Wednesday morning 27 potential jurors were whittled down to 17 – 14 women and three men. At the end of the trial, alternates will be designated.
Opening statements were expected to take place prior to the view but, with the surprise pleadings, the openings were delayed until Thursday.
Prior to the view taking place, Senior Assistant Attorney General Benjamin Agati and Public Defender Caroline Smith both addressed the jurors, outlining what they would see as they are bused around the city. They asked them to take note of the surroundings, buildings, street lights and traffic, among other things.
Smith told the jurors to take in the sidewalks, traffics and areas surrounding the sites. What they viewed, she said, was an “exhibit for throughout the trial and not just for today.”
Agati told them the view was “the beginning of a journey you likely will not forget.” They are places, he said, where Harmony was first assaulted, later killed and where her remains were crushed.
On an easel, the prosecutor drew a map of the path the bus would take to the various locations in the city.
The bus was to drive by 20 Market St., the site of a methadone clinic, where Agati said Montgomery brought Harmony on Dec. 7, 2019, and where testimony will indicate he first assaulted her inside the building.
From there, the bus was to head north to Burger King on Daniel Webster Highway. According to police, the family was in their car, heading to Burger King, when Harmony had a “bathroom accident” and Montgomery repeatedly punched her in the face, ultimately killing her.
The bus will leave Burger King and then head to Colonial Village apartment complex where the family returned after getting food. The apartment complex is the first stop where jurors were to get off the bus to look around. Agati asked them to note the buildings and the streetlights.
Agati said the bus would pull up between the buildings and head to a rear parking lot near the river where the family lived in a car. Adam “drove back there eating his food and doing his drugs while Harmony moaned and died,” the prosecutor said.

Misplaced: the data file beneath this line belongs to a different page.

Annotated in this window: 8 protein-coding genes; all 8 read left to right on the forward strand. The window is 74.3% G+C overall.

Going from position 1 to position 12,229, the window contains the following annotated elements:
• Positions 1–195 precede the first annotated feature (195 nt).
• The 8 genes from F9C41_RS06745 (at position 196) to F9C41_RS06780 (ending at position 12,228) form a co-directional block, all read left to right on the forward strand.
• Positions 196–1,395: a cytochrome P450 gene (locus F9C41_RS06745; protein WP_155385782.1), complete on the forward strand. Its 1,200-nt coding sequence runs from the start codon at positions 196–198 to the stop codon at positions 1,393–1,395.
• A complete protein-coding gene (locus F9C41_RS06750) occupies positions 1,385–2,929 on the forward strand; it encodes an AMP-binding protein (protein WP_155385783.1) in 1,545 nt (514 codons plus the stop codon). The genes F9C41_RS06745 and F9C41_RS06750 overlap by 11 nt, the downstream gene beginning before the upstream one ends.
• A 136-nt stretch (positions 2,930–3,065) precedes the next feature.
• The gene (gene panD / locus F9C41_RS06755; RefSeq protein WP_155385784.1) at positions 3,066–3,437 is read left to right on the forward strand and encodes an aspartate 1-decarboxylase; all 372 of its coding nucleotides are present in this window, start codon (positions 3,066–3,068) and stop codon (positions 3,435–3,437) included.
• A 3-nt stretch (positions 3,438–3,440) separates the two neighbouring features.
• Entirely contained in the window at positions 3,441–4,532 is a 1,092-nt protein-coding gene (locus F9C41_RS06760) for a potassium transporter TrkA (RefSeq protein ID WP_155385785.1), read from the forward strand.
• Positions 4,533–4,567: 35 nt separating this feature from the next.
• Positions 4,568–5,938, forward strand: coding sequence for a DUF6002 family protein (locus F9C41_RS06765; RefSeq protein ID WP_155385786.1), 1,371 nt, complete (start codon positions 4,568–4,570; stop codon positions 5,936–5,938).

About 20 minutes later, the family left Colonial Village but the car broke down at Elm and Webster streets, the next stop on the jurors’ view. When Adam went to get the family’s belongings from the car, he realized Harmony was dead. Agati told the jurors he got a Duffle bag from the trunk and “stuffed Harmony” in it. He then carried the duffle bag back to Colonial Village.
Jurors were to get off the bus at the intersection as well.
Agati said a tow truck driver and a gas station attendant will testify about the site.
Up next was the 644 Union St. apartment building, near Orange Street. That is another address where the family lived but it is also the site where prosecutors say Adam used lime in the shower to help with the decomposition of Harmony’s body to reduce her remains in size so they would fit in a small Catholic Medical Center maternity bag.
The other site jurors were asked to take note of was the former site of the Portland Pie Company at the corner of Elm and Merrimack streets
The judge told the jurors that they were not to return to any of the sites they viewed.
The high-profile trial is being broadcast live by both WMUR and Court TV. It will resume Thursday at 9 a.m. when openings are anticipated.